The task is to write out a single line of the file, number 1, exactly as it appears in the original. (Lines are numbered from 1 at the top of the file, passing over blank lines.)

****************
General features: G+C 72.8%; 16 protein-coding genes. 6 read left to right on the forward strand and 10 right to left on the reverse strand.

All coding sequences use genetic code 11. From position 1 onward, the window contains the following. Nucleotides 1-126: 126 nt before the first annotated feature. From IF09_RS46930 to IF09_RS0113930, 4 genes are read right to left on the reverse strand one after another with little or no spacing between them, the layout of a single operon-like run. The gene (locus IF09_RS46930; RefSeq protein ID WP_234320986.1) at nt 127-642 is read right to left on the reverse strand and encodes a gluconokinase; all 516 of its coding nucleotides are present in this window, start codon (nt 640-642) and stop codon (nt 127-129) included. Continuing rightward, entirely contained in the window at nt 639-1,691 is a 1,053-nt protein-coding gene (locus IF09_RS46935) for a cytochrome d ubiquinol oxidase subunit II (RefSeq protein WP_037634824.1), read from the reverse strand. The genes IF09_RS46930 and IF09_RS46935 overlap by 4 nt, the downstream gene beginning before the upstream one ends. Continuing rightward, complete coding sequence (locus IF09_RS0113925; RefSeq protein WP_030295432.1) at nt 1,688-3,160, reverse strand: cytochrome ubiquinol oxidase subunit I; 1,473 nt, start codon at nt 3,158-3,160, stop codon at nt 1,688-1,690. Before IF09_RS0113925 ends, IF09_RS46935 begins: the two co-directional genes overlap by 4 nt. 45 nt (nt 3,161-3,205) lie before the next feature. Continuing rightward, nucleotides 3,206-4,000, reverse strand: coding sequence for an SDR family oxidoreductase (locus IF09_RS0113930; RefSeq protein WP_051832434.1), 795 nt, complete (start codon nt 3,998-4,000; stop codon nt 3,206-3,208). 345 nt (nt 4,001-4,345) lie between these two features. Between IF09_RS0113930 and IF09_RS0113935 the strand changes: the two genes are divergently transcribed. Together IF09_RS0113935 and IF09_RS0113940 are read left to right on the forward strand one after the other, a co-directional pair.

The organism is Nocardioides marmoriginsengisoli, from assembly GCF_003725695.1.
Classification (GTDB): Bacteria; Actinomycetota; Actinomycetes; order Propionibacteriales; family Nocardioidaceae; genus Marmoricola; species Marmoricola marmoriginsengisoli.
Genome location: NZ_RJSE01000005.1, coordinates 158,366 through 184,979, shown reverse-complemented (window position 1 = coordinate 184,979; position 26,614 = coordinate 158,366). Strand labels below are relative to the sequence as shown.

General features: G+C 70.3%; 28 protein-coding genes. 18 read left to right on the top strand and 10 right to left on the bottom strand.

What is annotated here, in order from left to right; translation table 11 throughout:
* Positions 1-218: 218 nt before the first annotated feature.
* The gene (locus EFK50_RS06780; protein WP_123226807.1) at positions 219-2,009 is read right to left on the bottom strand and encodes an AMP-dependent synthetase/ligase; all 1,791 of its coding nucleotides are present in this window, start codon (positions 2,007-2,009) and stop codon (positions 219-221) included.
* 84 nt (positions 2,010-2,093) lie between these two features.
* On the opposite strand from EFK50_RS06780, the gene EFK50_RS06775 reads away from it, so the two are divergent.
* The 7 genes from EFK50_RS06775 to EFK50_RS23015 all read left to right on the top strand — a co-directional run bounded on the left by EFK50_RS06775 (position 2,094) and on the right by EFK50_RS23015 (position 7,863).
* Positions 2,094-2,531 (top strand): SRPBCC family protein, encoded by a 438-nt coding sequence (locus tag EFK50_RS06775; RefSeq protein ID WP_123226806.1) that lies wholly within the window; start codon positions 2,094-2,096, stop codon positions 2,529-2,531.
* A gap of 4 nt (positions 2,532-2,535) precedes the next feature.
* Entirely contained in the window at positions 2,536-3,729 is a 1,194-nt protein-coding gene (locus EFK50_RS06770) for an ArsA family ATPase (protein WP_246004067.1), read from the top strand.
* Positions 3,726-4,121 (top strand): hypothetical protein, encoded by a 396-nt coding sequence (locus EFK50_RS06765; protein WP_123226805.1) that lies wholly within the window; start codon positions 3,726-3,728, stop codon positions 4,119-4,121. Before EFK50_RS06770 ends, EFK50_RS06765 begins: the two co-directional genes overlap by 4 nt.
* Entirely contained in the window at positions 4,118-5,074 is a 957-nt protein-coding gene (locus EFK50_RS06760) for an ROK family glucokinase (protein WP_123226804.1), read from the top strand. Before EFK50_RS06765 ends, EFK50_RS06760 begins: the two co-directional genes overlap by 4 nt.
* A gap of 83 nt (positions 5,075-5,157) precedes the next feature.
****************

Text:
General features: G+C 72.8%; 16 protein-coding genes. 6 read left to right on the forward strand and 10 right to left on the reverse strand.